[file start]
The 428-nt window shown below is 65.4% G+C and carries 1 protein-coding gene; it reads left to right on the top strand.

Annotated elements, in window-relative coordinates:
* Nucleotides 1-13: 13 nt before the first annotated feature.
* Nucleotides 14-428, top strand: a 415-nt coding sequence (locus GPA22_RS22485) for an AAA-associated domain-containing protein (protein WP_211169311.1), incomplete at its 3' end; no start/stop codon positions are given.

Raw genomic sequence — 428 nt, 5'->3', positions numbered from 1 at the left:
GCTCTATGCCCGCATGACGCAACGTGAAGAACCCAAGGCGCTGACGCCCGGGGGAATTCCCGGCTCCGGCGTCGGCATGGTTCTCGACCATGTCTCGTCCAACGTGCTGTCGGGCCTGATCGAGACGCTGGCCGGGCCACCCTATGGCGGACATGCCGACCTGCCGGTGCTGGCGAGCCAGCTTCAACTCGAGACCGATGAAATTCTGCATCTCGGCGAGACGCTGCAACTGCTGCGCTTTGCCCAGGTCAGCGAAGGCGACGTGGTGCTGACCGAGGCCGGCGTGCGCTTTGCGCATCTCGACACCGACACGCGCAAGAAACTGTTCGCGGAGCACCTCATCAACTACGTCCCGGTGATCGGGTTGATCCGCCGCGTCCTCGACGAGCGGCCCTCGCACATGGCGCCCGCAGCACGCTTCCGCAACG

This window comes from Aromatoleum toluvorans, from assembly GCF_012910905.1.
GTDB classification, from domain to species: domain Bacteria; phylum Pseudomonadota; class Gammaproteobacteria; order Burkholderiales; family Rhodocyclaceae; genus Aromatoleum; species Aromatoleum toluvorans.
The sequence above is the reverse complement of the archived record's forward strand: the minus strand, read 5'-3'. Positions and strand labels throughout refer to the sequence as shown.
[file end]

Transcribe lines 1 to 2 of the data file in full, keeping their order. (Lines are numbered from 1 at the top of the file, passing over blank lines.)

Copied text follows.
The 428-nt window shown below is 65.4% G+C and carries 1 protein-coding gene; it reads left to right on the top strand.

Annotated elements, in window-relative coordinates: